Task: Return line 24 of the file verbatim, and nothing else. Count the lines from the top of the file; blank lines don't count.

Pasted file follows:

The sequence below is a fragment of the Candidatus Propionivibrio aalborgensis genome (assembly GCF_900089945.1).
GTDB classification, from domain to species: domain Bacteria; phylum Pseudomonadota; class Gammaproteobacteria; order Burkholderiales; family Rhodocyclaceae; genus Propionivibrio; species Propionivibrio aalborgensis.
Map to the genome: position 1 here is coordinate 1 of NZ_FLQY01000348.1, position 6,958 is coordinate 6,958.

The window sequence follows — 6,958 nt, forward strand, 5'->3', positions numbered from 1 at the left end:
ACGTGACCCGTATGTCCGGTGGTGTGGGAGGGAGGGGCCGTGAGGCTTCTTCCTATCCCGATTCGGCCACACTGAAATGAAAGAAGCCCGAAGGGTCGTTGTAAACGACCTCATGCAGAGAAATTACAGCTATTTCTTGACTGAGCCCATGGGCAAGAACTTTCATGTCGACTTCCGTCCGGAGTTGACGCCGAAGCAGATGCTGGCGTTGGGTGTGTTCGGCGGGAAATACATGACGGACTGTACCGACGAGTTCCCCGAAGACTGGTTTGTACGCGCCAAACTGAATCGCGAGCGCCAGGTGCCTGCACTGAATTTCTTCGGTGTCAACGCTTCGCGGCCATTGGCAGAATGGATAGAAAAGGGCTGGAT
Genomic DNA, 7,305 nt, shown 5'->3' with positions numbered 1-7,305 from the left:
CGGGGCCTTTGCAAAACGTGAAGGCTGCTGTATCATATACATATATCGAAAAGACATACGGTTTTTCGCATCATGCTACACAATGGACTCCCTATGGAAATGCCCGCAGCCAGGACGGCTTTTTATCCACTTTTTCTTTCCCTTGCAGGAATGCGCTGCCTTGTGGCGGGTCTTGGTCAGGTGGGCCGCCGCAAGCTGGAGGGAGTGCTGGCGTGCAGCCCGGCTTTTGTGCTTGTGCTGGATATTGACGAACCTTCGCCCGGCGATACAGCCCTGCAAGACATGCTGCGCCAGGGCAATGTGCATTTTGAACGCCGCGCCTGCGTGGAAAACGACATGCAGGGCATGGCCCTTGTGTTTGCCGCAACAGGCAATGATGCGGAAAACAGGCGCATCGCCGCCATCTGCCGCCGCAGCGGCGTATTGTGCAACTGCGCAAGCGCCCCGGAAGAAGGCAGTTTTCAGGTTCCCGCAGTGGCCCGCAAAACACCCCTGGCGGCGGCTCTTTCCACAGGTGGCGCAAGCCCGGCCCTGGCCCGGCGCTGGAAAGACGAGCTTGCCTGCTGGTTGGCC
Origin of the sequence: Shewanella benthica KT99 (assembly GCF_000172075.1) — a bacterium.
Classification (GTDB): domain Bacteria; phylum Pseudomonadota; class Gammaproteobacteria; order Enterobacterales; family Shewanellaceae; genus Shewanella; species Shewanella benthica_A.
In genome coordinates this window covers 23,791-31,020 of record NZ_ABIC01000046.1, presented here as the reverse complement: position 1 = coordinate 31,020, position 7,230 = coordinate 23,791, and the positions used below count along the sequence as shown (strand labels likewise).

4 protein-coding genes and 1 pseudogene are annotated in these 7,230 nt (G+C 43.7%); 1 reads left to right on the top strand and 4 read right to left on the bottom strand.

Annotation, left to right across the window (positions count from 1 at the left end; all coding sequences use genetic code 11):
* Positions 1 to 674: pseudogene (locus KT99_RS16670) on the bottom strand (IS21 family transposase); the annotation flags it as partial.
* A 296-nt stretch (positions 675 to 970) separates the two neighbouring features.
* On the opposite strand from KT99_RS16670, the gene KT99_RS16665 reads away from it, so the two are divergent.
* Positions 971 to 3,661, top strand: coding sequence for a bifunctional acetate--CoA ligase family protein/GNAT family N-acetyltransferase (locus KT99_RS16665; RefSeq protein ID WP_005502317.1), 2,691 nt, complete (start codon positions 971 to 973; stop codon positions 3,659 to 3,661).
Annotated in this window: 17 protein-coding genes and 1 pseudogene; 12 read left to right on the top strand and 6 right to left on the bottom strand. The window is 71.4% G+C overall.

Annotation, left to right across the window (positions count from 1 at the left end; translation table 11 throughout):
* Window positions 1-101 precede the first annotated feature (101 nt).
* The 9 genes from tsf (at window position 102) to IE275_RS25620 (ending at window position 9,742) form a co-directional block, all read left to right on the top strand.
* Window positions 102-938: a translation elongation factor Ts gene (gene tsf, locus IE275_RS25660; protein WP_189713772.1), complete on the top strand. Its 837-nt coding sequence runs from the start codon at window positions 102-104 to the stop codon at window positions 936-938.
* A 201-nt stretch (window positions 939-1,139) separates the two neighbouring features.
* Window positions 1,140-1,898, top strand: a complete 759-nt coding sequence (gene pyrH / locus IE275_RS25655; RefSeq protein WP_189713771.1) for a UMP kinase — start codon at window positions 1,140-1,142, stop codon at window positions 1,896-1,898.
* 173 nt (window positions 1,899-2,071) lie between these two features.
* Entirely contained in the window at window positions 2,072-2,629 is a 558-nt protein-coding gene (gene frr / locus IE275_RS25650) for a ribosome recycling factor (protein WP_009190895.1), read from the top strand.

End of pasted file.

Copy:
* 173 nt (window positions 1,899-2,071) lie between these two features.